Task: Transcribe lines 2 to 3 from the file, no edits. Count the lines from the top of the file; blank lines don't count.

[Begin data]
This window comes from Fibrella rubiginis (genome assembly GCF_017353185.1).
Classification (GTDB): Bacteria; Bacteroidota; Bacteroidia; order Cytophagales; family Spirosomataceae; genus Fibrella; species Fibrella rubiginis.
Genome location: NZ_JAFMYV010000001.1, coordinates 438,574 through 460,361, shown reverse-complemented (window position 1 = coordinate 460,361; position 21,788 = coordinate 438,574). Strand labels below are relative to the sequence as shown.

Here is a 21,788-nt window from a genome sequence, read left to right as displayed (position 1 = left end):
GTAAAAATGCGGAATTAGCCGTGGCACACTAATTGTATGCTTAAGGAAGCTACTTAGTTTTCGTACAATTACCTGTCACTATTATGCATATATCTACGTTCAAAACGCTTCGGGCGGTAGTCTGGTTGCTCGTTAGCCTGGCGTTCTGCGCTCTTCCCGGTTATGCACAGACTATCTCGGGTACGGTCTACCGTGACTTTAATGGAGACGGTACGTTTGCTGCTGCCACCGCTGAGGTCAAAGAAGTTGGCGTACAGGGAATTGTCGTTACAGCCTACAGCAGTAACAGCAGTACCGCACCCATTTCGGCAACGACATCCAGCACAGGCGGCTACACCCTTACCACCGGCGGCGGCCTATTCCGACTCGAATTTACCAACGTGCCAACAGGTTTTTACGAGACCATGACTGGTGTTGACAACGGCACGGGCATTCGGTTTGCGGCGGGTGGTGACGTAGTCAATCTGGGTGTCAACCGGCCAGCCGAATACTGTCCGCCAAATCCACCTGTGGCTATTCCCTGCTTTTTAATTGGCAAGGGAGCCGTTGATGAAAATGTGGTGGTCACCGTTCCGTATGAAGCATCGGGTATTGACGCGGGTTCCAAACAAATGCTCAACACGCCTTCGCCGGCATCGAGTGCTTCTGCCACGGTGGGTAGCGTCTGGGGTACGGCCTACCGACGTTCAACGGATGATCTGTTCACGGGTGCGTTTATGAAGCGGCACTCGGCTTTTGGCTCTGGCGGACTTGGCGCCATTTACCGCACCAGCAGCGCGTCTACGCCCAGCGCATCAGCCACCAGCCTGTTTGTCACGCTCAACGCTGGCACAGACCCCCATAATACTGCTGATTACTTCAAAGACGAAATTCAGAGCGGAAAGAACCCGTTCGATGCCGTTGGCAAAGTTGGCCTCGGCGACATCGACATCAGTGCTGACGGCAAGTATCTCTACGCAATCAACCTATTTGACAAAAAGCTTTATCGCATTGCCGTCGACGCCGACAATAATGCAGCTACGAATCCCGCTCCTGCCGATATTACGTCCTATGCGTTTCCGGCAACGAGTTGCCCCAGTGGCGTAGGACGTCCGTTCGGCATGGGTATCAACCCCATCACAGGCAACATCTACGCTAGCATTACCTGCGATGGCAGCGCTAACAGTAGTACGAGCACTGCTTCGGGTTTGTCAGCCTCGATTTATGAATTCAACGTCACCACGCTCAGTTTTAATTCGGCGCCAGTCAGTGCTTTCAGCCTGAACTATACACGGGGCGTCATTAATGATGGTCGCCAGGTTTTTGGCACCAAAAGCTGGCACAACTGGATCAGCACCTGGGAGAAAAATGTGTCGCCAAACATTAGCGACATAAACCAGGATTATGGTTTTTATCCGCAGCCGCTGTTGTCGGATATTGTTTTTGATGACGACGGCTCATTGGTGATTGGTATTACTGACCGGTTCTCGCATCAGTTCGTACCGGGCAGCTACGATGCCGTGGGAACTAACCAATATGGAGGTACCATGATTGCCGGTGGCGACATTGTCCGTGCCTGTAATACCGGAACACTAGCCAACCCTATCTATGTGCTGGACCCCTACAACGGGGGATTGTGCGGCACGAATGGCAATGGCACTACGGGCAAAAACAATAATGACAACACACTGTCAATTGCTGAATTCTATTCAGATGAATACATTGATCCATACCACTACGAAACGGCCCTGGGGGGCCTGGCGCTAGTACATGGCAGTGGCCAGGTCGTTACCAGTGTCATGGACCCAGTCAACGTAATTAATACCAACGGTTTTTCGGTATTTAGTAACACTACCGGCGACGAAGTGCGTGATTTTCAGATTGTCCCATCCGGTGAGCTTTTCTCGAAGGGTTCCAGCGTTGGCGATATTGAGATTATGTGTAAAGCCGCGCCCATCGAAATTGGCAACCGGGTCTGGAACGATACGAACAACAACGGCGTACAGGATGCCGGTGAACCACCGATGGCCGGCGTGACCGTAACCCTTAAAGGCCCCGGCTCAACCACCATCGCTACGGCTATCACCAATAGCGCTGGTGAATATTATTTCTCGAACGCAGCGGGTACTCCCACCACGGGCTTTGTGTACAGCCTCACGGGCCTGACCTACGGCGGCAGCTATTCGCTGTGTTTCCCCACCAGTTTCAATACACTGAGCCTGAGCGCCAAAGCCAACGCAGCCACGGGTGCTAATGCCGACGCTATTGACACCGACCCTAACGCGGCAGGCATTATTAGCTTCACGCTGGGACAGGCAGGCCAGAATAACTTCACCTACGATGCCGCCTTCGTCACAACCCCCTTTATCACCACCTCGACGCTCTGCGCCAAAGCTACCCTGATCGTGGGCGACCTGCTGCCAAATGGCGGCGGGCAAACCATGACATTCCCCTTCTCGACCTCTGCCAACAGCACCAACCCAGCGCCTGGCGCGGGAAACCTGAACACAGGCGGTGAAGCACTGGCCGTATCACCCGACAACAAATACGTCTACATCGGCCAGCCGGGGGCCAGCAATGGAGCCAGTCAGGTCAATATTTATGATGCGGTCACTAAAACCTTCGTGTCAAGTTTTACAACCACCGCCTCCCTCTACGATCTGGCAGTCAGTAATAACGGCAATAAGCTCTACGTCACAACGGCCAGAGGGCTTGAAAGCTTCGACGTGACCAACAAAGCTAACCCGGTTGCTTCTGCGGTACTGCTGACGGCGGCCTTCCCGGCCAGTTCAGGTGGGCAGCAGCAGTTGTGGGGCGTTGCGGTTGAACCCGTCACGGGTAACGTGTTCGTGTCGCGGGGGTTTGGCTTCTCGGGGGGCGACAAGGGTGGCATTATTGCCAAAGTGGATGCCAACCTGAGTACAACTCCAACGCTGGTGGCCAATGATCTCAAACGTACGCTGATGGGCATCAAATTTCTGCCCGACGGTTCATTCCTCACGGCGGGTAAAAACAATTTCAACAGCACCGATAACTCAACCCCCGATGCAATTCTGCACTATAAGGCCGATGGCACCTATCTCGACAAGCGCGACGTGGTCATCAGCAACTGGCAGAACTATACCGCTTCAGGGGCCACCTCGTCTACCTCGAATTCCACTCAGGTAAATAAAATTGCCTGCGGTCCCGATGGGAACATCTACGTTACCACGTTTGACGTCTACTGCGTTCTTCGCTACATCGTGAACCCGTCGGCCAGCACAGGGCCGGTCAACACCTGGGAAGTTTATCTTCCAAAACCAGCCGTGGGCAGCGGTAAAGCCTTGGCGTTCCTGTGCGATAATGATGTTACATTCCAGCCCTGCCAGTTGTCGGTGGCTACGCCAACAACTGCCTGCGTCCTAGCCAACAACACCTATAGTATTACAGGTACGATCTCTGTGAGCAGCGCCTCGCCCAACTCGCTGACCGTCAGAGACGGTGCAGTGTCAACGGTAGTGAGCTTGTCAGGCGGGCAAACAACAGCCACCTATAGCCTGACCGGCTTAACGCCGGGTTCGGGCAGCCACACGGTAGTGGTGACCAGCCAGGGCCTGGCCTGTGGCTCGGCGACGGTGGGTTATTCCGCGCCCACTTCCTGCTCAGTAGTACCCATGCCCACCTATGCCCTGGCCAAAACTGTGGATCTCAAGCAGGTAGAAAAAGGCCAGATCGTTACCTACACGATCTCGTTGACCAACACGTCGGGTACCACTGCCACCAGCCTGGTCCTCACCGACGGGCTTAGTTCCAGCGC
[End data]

Classification (GTDB): Bacteria; Bacteroidota; Bacteroidia; order Cytophagales; family Spirosomataceae; genus Fibrella; species Fibrella rubiginis.
Genome location: NZ_JAFMYV010000001.1, coordinates 438,574 through 460,361, shown reverse-complemented (window position 1 = coordinate 460,361; position 21,788 = coordinate 438,574). Strand labels below are relative to the sequence as shown.